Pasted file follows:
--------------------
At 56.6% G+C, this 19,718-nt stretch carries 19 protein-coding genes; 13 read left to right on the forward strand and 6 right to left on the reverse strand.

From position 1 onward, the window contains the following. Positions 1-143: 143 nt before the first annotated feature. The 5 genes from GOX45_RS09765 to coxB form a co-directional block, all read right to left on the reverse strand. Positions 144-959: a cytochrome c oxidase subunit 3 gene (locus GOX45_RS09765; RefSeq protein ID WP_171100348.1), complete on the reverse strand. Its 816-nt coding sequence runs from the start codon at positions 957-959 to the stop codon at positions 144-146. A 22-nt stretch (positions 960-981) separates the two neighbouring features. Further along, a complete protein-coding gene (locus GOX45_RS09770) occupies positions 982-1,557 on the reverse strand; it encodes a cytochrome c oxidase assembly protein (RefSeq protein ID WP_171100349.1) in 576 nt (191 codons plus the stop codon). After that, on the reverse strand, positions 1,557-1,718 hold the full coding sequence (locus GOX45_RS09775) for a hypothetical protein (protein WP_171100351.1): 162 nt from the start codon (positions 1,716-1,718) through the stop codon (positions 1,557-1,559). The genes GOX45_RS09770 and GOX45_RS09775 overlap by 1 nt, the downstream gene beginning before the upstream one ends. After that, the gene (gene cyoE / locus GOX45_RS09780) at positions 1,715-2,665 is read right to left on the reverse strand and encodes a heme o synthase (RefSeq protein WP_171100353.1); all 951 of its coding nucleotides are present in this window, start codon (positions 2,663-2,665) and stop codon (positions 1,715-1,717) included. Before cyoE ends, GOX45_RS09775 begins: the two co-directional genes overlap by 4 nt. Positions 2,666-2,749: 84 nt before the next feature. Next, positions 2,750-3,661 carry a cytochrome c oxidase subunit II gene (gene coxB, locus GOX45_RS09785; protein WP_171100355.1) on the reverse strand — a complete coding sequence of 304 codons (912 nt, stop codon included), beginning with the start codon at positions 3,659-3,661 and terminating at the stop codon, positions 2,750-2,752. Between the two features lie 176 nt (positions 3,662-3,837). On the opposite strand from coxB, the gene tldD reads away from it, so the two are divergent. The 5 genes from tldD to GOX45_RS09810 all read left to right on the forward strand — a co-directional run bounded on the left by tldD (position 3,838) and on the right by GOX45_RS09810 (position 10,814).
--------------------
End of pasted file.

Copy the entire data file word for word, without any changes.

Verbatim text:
At 56.6% G+C, this 19,718-nt stretch carries 19 protein-coding genes; 13 read left to right on the forward strand and 6 right to left on the reverse strand.

From position 1 onward, the window contains the following. Positions 1-143: 143 nt before the first annotated feature. The 5 genes from GOX45_RS09765 to coxB form a co-directional block, all read right to left on the reverse strand. Positions 144-959: a cytochrome c oxidase subunit 3 gene (locus GOX45_RS09765; RefSeq protein ID WP_171100348.1), complete on the reverse strand. Its 816-nt coding sequence runs from the start codon at positions 957-959 to the stop codon at positions 144-146. A 22-nt stretch (positions 960-981) separates the two neighbouring features. Further along, a complete protein-coding gene (locus GOX45_RS09770) occupies positions 982-1,557 on the reverse strand; it encodes a cytochrome c oxidase assembly protein (RefSeq protein ID WP_171100349.1) in 576 nt (191 codons plus the stop codon). After that, on the reverse strand, positions 1,557-1,718 hold the full coding sequence (locus GOX45_RS09775) for a hypothetical protein (protein WP_171100351.1): 162 nt from the start codon (positions 1,716-1,718) through the stop codon (positions 1,557-1,559). The genes GOX45_RS09770 and GOX45_RS09775 overlap by 1 nt, the downstream gene beginning before the upstream one ends. After that, the gene (gene cyoE / locus GOX45_RS09780) at positions 1,715-2,665 is read right to left on the reverse strand and encodes a heme o synthase (RefSeq protein WP_171100353.1); all 951 of its coding nucleotides are present in this window, start codon (positions 2,663-2,665) and stop codon (positions 1,715-1,717) included. Before cyoE ends, GOX45_RS09775 begins: the two co-directional genes overlap by 4 nt. Positions 2,666-2,749: 84 nt before the next feature. Next, positions 2,750-3,661 carry a cytochrome c oxidase subunit II gene (gene coxB, locus GOX45_RS09785; protein WP_171100355.1) on the reverse strand — a complete coding sequence of 304 codons (912 nt, stop codon included), beginning with the start codon at positions 3,659-3,661 and terminating at the stop codon, positions 2,750-2,752. Between the two features lie 176 nt (positions 3,662-3,837). On the opposite strand from coxB, the gene tldD reads away from it, so the two are divergent. The 5 genes from tldD to GOX45_RS09810 all read left to right on the forward strand — a co-directional run bounded on the left by tldD (position 3,838) and on the right by GOX45_RS09810 (position 10,814).